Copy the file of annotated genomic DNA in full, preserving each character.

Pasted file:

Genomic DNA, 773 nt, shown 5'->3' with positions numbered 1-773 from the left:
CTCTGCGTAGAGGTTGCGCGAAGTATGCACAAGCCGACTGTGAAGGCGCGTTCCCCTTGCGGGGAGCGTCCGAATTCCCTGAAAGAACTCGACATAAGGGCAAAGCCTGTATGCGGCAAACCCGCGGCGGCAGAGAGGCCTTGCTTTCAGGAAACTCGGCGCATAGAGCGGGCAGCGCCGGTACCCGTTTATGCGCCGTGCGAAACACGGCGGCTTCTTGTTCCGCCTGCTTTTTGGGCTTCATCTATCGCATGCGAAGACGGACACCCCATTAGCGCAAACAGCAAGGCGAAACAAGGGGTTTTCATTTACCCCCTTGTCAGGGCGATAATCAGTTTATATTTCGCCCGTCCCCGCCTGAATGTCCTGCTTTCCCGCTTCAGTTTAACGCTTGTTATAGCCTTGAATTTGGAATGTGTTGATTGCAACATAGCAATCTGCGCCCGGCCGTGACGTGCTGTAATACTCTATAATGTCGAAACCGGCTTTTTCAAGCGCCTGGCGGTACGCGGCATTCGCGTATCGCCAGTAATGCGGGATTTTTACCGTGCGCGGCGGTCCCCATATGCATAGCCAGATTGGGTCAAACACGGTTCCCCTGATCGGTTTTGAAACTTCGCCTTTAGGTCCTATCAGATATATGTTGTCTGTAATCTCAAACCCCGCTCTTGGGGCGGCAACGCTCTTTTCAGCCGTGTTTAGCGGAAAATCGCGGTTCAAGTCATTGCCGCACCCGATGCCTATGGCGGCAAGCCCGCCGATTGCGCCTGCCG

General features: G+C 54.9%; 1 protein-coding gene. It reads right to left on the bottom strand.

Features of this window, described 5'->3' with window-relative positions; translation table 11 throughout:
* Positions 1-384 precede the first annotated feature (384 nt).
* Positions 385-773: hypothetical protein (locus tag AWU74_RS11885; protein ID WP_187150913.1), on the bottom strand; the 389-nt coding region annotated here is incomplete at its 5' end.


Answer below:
Genomic DNA, 773 nt, shown 5'->3' with positions numbered 1-773 from the left:
CTCTGCGTAGAGGTTGCGCGAAGTATGCACAAGCCGACTGTGAAGGCGCGTTCCCCTTGCGGGGAGCGTCCGAATTCCCTGAAAGAACTCGACATAAGGGCAAAGCCTGTATGCGGCAAACCCGCGGCGGCAGAGAGGCCTTGCTTTCAGGAAACTCGGCGCATAGAGCGGGCAGCGCCGGTACCCGTTTATGCGCCGTGCGAAACACGGCGGCTTCTTGTTCCGCCTGCTTTTTGGGCTTCATCTATCGCATGCGAAGACGGACACCCCATTAGCGCAAACAGCAAGGCGAAACAAGGGGTTTTCATTTACCCCCTTGTCAGGGCGATAATCAGTTTATATTTCGCCCGTCCCCGCCTGAATGTCCTGCTTTCCCGCTTCAGTTTAACGCTTGTTATAGCCTTGAATTTGGAATGTGTTGATTGCAACATAGCAATCTGCGCCCGGCCGTGACGTGCTGTAATACTCTATAATGTCGAAACCGGCTTTTTCAAGCGCCTGGCGGTACGCGGCATTCGCGTATCGCCAGTAATGCGGGATTTTTACCGTGCGCGGCGGTCCCCATATGCATAGCCAGATTGGGTCAAACACGGTTCCCCTGATCGGTTTTGAAACTTCGCCTTTAGGTCCTATCAGATATATGTTGTCTGTAATCTCAAACCCCGCTCTTGGGGCGGCAACGCTCTTTTCAGCCGTGTTTAGCGGAAAATCGCGGTTCAAGTCATTGCCGCACCCGATGCCTATGGCGGCAAGCCCGCCGATTGCGCCTGCCG

General features: G+C 54.9%; 1 protein-coding gene. It reads right to left on the bottom strand.

Features of this window, described 5'->3' with window-relative positions; translation table 11 throughout:
* Positions 1-384 precede the first annotated feature (384 nt).
* Positions 385-773: hypothetical protein (locus tag AWU74_RS11885; protein ID WP_187150913.1), on the bottom strand; the 389-nt coding region annotated here is incomplete at its 5' end.